The Humble G.P.

Ladies and gentlemen,

I have been studying for some time the noble and gentle species of doctor which is today properly named the Practitionerum Generale – I think the popular term for one is the P.G.

Like all great P.G.’s – Wodehouse, for example, or for those less keen on literature and more on breakfast tea, Tips will suffice – the rural P.G. is a cherished national icon and fills us with good humoured reverence. Now, following many months amongst a number of the rural P.G. subspecies, Rustica P. Generale, I think I have some pearls of wisdom I am ready to share out with those who will care to listen. Read well if you are possessed of curiosity.

Why do we hold such a cherished image of the ‘country doctor’, the ‘family doctor’, etc.? Are there doctors practising today that embody it – is it now just an image, or does it live on?

What are the essential characteristics of R. P. Generale? How might we examine one we have caught out in the countryside and distinguish it from peers we snared on a busy urban street?


John Sassall, A Fortunate Man.

Rustica P. Generale used to be readily identifiable. Firstly, like all doctors, only the male ever survived to practise. Secondly, they wore a three-piece suit in tweed. Nowadays there might be more ladies than gentlemen, the tweed has vanished, and the modern Rustica is only known for certain by situation. There is no reliable sign that the doctor you have snared is the right one. Rustica is old or young, male or female, and any skin colour. There are not many of them left – their numbers are decreasing in the wild, and none have been yet captured for museum exhibition.


Here I refer to my own experience, since Rustica is a diverse breed. But in my experience any member of the species will be happy to see you. They have a tremendous sense of hearing and so are excellent listeners. They have a deep well of empathy, and a sense for your wellbeing. If you are a patient, they want to see you get better – if you are a fledgling student, they often encourage you or teach you.

Of course, if you are lucky this is true of any doctor.

What sets them apart is their knowledge of their habitat. Each hamlet and village is known to them. The clans and families – in Wales this means the Jones’, the Edwards’, the Pughes’, etc. etc. – often these doctors have an idea of who knows who. They handle a larger area than their urban brothers and rove to and fro across a wider territory. They will see children grow up and have their own children in turn; they see us grow old.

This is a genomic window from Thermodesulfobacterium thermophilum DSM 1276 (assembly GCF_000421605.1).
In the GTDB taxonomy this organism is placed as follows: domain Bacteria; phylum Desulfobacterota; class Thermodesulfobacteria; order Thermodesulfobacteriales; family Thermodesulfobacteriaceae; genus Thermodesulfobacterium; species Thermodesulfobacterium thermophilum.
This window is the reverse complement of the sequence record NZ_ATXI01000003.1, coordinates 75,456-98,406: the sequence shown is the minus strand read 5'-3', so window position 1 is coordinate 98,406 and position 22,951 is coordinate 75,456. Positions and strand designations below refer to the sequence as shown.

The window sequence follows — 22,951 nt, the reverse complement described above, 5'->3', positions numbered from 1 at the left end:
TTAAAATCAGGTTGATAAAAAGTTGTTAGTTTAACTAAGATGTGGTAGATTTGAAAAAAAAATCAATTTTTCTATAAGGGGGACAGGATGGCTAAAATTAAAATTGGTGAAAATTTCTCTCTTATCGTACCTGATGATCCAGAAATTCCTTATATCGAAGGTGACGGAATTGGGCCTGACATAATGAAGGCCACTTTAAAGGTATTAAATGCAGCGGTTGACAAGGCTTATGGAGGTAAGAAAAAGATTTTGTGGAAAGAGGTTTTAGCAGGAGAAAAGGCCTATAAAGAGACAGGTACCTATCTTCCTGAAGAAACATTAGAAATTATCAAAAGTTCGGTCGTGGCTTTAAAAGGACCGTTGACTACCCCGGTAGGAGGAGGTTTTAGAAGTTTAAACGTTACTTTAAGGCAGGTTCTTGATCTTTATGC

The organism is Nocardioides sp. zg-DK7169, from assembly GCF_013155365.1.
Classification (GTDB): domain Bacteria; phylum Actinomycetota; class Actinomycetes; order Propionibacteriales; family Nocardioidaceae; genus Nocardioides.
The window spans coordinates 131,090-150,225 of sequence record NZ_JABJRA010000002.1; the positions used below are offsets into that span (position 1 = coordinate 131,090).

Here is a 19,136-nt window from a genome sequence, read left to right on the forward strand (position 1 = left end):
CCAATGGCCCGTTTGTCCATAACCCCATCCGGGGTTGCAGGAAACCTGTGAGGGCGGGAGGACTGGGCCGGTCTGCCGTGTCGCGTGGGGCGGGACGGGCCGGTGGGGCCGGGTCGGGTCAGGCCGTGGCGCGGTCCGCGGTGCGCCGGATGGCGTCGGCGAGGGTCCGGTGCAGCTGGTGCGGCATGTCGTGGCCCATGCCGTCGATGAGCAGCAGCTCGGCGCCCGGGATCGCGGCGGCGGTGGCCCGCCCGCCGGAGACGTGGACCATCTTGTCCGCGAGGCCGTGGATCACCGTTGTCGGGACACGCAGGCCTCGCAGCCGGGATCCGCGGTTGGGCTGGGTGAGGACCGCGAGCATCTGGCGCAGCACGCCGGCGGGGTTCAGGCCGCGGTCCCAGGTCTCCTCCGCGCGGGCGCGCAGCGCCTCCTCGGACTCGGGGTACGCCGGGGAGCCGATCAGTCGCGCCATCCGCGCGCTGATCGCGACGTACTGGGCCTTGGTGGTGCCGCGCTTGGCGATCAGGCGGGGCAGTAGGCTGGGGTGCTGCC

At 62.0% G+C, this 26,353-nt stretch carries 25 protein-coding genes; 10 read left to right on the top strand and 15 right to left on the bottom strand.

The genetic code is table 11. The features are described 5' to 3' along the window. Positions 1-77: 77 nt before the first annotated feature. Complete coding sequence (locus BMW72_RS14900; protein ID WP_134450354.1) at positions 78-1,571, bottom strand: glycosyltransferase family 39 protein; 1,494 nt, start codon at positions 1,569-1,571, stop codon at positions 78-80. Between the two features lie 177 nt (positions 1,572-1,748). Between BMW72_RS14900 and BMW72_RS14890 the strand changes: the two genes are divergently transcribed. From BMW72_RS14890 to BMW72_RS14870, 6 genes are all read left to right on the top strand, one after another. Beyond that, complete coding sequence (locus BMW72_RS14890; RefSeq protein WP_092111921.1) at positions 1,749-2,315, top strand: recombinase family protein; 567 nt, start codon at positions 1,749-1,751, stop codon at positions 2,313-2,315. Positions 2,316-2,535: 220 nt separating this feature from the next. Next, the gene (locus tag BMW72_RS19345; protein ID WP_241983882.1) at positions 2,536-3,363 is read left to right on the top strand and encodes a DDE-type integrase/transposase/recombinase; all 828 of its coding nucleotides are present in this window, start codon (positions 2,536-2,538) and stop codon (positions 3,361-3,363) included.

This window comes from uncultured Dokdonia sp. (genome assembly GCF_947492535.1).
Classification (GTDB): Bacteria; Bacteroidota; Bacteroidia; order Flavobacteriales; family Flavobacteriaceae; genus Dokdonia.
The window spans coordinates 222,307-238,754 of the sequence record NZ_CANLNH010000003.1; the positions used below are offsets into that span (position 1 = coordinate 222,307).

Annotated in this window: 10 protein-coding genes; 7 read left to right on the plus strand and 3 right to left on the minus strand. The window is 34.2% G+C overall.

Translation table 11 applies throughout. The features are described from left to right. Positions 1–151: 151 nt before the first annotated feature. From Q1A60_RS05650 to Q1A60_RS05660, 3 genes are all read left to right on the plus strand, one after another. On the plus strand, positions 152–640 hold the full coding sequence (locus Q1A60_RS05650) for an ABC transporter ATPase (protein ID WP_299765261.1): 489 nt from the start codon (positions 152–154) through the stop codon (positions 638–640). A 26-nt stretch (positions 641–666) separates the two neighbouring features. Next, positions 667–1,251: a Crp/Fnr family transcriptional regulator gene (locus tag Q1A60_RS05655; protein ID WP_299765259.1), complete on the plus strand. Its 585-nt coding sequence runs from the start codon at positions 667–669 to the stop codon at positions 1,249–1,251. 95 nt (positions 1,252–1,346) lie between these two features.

Their appearance and manner have changed – everything changes eventually – but there is a core to the care delivered by P. Generale  that resembles the best in our images of ‘our doctor’. Many of us never reach deep into the huge branching tree of specialty medicine: we only see our P. Generale and rarely (if ever) their hospital counterpart. There was never a stereotype for P. Generale  having the white coat, brisk step and terrifying manner which was the cliché image of their hospital cousins. The Rustica stereotype (besides the tweed) was in the impression that they would be there for you, that they knew you. That they were not frightened by what was happening to you and that they would do their best to help you. The image of the family doctor has them looking after your grandmother’s heart, your baby’s croup and your aunt’s high cholesterol.

Again, not all of this is specific to them. Many, many doctors do this.

The difference might be in that more of the Rustica are this way. This setting and the commitment to longstanding care – the complete opposite in general terms of hospital care, where the aim is to get you better and get you home – seems to select for doctors interested in seeing patients change over time, and doctors that want to establish a longer lasting bond with their patients. So this is not something that sets them apart; but perhaps if, using some huge and strong net, one caught only doctors that thought this way about their patients – if you only swept up doctors that had this kind of interest in the broader setting and wellbeing of their patients – I would say hopefully that Rustica P. Generale would be well represented in the net.

If you do make such a net and catch them, I urge you to release them back into their natural habitat. They are eager to get back to their busy lives, and who knows what their patients’ care would be like without them.


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